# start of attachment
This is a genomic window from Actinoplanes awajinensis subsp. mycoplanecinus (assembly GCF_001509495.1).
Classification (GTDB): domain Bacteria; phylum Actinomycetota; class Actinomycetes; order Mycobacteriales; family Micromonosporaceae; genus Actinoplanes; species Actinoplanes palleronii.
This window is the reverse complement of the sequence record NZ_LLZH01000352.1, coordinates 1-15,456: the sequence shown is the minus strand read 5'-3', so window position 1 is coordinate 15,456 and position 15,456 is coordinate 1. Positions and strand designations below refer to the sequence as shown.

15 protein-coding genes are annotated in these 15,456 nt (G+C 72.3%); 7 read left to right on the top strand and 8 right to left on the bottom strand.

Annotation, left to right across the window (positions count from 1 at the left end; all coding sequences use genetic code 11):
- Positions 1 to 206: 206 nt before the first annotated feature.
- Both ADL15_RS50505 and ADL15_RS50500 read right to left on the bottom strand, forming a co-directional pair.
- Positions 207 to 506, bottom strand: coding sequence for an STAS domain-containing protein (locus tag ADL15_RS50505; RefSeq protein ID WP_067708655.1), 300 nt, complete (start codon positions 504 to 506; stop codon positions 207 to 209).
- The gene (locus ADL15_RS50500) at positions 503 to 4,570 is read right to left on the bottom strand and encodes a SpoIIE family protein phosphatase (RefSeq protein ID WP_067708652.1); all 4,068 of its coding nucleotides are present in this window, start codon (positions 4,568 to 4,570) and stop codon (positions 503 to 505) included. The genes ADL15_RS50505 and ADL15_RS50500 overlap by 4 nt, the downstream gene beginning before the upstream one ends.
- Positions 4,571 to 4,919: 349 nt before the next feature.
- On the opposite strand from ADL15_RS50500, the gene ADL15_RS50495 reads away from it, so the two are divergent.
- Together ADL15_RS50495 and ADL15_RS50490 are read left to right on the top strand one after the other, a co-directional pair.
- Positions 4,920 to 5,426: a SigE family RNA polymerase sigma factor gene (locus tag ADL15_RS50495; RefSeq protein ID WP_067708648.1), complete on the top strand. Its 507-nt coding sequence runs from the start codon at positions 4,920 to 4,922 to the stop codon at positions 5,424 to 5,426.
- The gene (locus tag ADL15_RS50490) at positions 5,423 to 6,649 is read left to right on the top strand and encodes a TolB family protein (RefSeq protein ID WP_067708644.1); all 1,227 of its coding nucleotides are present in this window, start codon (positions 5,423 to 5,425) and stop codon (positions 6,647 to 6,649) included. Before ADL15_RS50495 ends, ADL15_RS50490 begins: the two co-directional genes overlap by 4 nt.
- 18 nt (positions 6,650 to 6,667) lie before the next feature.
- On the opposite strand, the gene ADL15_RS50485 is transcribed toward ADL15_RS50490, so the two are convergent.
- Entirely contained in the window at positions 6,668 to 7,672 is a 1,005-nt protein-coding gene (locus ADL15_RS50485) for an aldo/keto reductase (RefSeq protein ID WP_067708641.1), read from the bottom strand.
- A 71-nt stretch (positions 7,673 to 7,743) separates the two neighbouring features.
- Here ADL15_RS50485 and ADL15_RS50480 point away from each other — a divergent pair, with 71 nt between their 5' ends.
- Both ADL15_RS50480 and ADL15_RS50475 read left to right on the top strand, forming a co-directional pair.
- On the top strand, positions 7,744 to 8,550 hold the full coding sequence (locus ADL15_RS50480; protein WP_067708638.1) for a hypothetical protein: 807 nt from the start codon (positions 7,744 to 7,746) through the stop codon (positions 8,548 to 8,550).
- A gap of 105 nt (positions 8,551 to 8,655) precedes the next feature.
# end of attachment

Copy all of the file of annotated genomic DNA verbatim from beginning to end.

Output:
This is a genomic window from Actinoplanes awajinensis subsp. mycoplanecinus (assembly GCF_001509495.1).
Classification (GTDB): domain Bacteria; phylum Actinomycetota; class Actinomycetes; order Mycobacteriales; family Micromonosporaceae; genus Actinoplanes; species Actinoplanes palleronii.
This window is the reverse complement of the sequence record NZ_LLZH01000352.1, coordinates 1-15,456: the sequence shown is the minus strand read 5'-3', so window position 1 is coordinate 15,456 and position 15,456 is coordinate 1. Positions and strand designations below refer to the sequence as shown.

15 protein-coding genes are annotated in these 15,456 nt (G+C 72.3%); 7 read left to right on the top strand and 8 right to left on the bottom strand.

Annotation, left to right across the window (positions count from 1 at the left end; all coding sequences use genetic code 11):
- Positions 1 to 206: 206 nt before the first annotated feature.
- Both ADL15_RS50505 and ADL15_RS50500 read right to left on the bottom strand, forming a co-directional pair.
- Positions 207 to 506, bottom strand: coding sequence for an STAS domain-containing protein (locus tag ADL15_RS50505; RefSeq protein ID WP_067708655.1), 300 nt, complete (start codon positions 504 to 506; stop codon positions 207 to 209).
- The gene (locus ADL15_RS50500) at positions 503 to 4,570 is read right to left on the bottom strand and encodes a SpoIIE family protein phosphatase (RefSeq protein ID WP_067708652.1); all 4,068 of its coding nucleotides are present in this window, start codon (positions 4,568 to 4,570) and stop codon (positions 503 to 505) included. The genes ADL15_RS50505 and ADL15_RS50500 overlap by 4 nt, the downstream gene beginning before the upstream one ends.
- Positions 4,571 to 4,919: 349 nt before the next feature.
- On the opposite strand from ADL15_RS50500, the gene ADL15_RS50495 reads away from it, so the two are divergent.
- Together ADL15_RS50495 and ADL15_RS50490 are read left to right on the top strand one after the other, a co-directional pair.
- Positions 4,920 to 5,426: a SigE family RNA polymerase sigma factor gene (locus tag ADL15_RS50495; RefSeq protein ID WP_067708648.1), complete on the top strand. Its 507-nt coding sequence runs from the start codon at positions 4,920 to 4,922 to the stop codon at positions 5,424 to 5,426.
- The gene (locus tag ADL15_RS50490) at positions 5,423 to 6,649 is read left to right on the top strand and encodes a TolB family protein (RefSeq protein ID WP_067708644.1); all 1,227 of its coding nucleotides are present in this window, start codon (positions 5,423 to 5,425) and stop codon (positions 6,647 to 6,649) included. Before ADL15_RS50495 ends, ADL15_RS50490 begins: the two co-directional genes overlap by 4 nt.
- 18 nt (positions 6,650 to 6,667) lie before the next feature.
- On the opposite strand, the gene ADL15_RS50485 is transcribed toward ADL15_RS50490, so the two are convergent.
- Entirely contained in the window at positions 6,668 to 7,672 is a 1,005-nt protein-coding gene (locus ADL15_RS50485) for an aldo/keto reductase (RefSeq protein ID WP_067708641.1), read from the bottom strand.
- A 71-nt stretch (positions 7,673 to 7,743) separates the two neighbouring features.
- Here ADL15_RS50485 and ADL15_RS50480 point away from each other — a divergent pair, with 71 nt between their 5' ends.
- Both ADL15_RS50480 and ADL15_RS50475 read left to right on the top strand, forming a co-directional pair.
- On the top strand, positions 7,744 to 8,550 hold the full coding sequence (locus ADL15_RS50480; protein WP_067708638.1) for a hypothetical protein: 807 nt from the start codon (positions 7,744 to 7,746) through the stop codon (positions 8,548 to 8,550).
- A gap of 105 nt (positions 8,551 to 8,655) precedes the next feature.